Eldridge Cleaver -- In 1968, the revolutionary book, ''Soul on Ice,'' made a name for the Black Panthers' member

By Tim Appelo
Updated February 12, 1993 at 05:00 AM EST

Eldridge Cleaver loomed larger in the late 1960s than his idol Malcolm X did — and his story would make a wilder film. Published on Feb. 12, 1968, Soul on Ice, his autobiography, told of a life spent in and out of jail for marijuana peddling and assault. With the sexual humiliation of black men as his theme, Cleaver, then 32, touched a deep chord of anger in racially torn America. ”We shall have our manhood,” Soul thundered, ”or the earth will be leveled.”

Paroled in 1966 after serving time for assault, Cleaver was one of the New York Times‘ top 10 authors of 1968, along with such giants as André Malraux and Alexander Solzhenitsyn. Cleaver ”literally went from solitary confinement to running around with Norman Mailer,” said a friend.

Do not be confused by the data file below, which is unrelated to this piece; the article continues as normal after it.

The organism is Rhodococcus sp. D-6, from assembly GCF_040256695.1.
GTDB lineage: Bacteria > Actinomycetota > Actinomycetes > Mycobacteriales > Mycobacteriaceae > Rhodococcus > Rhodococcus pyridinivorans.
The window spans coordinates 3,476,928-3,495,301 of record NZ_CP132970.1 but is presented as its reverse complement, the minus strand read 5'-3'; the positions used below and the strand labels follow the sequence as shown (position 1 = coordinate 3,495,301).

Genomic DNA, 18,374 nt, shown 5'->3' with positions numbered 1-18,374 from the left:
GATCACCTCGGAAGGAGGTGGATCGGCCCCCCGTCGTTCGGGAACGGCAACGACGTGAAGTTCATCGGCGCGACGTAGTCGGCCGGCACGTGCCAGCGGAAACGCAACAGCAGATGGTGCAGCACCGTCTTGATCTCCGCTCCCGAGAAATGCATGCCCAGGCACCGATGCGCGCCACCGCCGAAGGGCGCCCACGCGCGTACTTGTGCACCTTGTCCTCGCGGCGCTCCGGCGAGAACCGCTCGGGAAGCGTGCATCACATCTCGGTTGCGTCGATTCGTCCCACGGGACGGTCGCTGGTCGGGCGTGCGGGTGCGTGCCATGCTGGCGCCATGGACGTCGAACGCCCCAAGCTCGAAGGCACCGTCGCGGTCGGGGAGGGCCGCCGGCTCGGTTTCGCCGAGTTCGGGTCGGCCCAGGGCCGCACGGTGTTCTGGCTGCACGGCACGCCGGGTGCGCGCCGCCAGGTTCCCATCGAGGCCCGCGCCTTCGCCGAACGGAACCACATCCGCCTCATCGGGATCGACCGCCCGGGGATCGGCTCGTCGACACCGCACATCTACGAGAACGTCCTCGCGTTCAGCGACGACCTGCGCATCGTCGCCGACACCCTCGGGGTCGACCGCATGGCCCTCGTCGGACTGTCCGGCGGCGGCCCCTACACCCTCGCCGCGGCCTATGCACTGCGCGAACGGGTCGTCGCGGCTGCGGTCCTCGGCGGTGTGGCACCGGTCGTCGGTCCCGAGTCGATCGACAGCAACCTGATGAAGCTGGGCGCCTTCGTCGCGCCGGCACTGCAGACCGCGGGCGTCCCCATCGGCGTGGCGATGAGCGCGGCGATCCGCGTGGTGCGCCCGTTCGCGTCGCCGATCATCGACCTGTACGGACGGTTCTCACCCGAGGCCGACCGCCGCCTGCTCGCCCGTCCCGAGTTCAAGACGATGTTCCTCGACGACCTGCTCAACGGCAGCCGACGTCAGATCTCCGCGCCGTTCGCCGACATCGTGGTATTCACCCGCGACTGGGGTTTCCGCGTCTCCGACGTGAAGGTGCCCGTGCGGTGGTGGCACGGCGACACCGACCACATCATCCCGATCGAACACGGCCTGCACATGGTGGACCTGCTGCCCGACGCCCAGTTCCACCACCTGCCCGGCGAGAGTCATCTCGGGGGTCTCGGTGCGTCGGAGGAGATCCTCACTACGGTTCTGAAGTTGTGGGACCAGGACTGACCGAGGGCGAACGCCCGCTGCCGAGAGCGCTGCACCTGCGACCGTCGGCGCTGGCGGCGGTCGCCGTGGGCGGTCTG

Having joined the Black Panthers in 1967, Cleaver narrowly escaped death two months after Soul‘s publication in a bloody police raid on Panther headquarters in Oakland, Calif. Arrested and charged with violating his parole in the melee, he jumped bail and fled to Algeria, Cuba, and North Korea.

In 1975, Cleaver came home a fervent Christian, denouncing racism abroad. He knelt with Billy Graham and had a potential 72-year sentence reduced to 1,200 hours of community service. Turning to capitalism in 1978, Cleaver blew $60,000 trying to market men’s slacks with a built-in codpiece.

The subject has become an obsession. ”My pants have not been given a fair chance,” says Cleaver, now 57. ”The world is dying for them. The penis is wilting on the vine!” Cleaver now lives quietly in the Bay Area, writing screenplays; he plans to plow any film profits back into pants.

Some doubt that Cleaver will produce another book. ”He’s so disorganized,” says his ex-wife, Kathleen Cleaver, a law professor at Emory University. Cleaver admits that the pain between male and female — the subject of Soul — still hasn’t healed. ”I was torn apart when my marriage fell apart,” he says of his 1987 divorce after 20 years of marriage. ”I’m almost tempted to believe it won’t fall back together until I fall in love again.”

Time Capsule: February 12, 1968
The Confessions of Nat Turner mastered readers; on TV The Andy Griffith Show was No. 1. Moviegoers found Guess Who’s Coming to Dinner inviting, and the top tune was ”Love Is Blue.”